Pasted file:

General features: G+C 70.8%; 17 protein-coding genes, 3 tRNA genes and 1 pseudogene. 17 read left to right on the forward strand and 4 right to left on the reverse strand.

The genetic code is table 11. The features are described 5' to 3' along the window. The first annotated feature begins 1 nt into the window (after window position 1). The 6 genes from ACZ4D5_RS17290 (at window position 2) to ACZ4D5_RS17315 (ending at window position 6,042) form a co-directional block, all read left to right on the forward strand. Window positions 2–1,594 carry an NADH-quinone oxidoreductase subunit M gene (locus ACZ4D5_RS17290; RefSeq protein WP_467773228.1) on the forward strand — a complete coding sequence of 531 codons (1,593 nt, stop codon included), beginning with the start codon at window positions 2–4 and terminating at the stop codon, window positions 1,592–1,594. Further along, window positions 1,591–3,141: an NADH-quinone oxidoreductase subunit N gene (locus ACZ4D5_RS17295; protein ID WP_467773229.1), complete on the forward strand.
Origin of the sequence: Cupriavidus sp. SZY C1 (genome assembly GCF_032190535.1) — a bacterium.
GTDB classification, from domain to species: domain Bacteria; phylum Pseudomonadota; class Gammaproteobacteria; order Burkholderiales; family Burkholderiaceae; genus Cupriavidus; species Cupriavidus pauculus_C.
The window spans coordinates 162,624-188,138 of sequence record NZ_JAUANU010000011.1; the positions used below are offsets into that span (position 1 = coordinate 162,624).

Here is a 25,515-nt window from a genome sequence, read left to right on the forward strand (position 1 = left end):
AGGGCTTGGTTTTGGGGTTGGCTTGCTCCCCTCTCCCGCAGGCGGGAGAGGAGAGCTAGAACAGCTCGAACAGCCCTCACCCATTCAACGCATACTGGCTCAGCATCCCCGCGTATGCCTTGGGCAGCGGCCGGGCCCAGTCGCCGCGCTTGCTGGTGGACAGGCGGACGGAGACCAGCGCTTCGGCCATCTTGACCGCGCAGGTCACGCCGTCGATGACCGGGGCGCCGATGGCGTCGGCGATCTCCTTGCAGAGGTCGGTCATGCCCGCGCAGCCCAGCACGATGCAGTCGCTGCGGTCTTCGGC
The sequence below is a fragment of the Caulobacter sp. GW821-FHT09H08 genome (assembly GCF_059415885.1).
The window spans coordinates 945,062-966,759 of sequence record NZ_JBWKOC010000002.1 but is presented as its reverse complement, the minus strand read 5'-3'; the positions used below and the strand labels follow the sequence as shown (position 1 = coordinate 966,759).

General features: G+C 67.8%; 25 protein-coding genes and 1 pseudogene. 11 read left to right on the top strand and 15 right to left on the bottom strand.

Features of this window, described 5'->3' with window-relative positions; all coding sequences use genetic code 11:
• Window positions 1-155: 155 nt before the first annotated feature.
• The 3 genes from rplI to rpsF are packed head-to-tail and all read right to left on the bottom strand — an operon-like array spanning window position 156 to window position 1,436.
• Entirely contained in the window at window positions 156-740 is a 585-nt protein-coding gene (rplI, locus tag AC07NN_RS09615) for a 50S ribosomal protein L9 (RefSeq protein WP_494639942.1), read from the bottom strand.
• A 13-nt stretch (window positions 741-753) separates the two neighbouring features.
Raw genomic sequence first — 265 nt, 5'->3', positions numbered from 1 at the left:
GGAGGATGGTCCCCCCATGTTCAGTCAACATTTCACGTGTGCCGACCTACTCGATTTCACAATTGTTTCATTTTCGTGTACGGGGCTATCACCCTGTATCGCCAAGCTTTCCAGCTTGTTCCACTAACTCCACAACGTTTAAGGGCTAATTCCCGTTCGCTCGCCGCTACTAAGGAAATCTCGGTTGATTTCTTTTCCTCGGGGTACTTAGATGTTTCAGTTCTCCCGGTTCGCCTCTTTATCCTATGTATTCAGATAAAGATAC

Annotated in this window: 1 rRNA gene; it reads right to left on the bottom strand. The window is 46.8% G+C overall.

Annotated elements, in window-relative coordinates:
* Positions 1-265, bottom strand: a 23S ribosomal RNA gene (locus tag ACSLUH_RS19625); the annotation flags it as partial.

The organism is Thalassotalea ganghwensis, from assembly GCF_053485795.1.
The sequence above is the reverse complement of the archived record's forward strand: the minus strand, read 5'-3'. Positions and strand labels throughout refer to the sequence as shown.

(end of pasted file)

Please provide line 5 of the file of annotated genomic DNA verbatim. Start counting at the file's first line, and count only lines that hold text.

The window spans coordinates 162,624-188,138 of sequence record NZ_JAUANU010000011.1; the positions used below are offsets into that span (position 1 = coordinate 162,624).